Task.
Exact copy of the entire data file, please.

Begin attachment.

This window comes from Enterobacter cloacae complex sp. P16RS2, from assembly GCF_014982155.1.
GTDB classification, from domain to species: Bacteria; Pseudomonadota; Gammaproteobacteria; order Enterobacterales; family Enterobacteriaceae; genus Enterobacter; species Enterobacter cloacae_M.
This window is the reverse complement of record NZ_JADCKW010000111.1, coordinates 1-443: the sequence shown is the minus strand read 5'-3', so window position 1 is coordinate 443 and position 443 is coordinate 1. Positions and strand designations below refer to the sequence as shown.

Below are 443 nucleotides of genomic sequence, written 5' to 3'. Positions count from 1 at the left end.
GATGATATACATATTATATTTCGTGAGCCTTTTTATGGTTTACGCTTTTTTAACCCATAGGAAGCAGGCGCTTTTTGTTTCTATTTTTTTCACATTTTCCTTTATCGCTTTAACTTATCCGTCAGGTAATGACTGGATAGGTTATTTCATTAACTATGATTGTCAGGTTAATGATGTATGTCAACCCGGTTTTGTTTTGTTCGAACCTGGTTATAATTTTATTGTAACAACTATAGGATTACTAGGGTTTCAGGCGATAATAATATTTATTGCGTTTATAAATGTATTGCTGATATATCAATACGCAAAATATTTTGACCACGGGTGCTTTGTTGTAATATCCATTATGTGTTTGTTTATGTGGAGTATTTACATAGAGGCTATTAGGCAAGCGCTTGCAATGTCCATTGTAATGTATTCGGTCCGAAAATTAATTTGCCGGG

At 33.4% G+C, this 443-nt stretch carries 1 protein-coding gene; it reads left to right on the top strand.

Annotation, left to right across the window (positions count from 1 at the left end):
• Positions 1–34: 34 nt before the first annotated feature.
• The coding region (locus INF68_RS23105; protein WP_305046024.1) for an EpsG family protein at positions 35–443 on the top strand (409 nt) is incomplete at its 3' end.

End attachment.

This window comes from Enterobacter cloacae complex sp. P16RS2, from assembly GCF_014982155.1.
GTDB classification, from domain to species: Bacteria; Pseudomonadota; Gammaproteobacteria; order Enterobacterales; family Enterobacteriaceae; genus Enterobacter; species Enterobacter cloacae_M.
This window is the reverse complement of record NZ_JADCKW010000111.1, coordinates 1-443: the sequence shown is the minus strand read 5'-3', so window position 1 is coordinate 443 and position 443 is coordinate 1. Positions and strand designations below refer to the sequence as shown.

Below are 443 nucleotides of genomic sequence, written 5' to 3'. Positions count from 1 at the left end.
GATGATATACATATTATATTTCGTGAGCCTTTTTATGGTTTACGCTTTTTTAACCCATAGGAAGCAGGCGCTTTTTGTTTCTATTTTTTTCACATTTTCCTTTATCGCTTTAACTTATCCGTCAGGTAATGACTGGATAGGTTATTTCATTAACTATGATTGTCAGGTTAATGATGTATGTCAACCCGGTTTTGTTTTGTTCGAACCTGGTTATAATTTTATTGTAACAACTATAGGATTACTAGGGTTTCAGGCGATAATAATATTTATTGCGTTTATAAATGTATTGCTGATATATCAATACGCAAAATATTTTGACCACGGGTGCTTTGTTGTAATATCCATTATGTGTTTGTTTATGTGGAGTATTTACATAGAGGCTATTAGGCAAGCGCTTGCAATGTCCATTGTAATGTATTCGGTCCGAAAATTAATTTGCCGGG

At 33.4% G+C, this 443-nt stretch carries 1 protein-coding gene; it reads left to right on the top strand.

Annotation, left to right across the window (positions count from 1 at the left end):
• Positions 1–34: 34 nt before the first annotated feature.
• The coding region (locus INF68_RS23105; protein WP_305046024.1) for an EpsG family protein at positions 35–443 on the top strand (409 nt) is incomplete at its 3' end.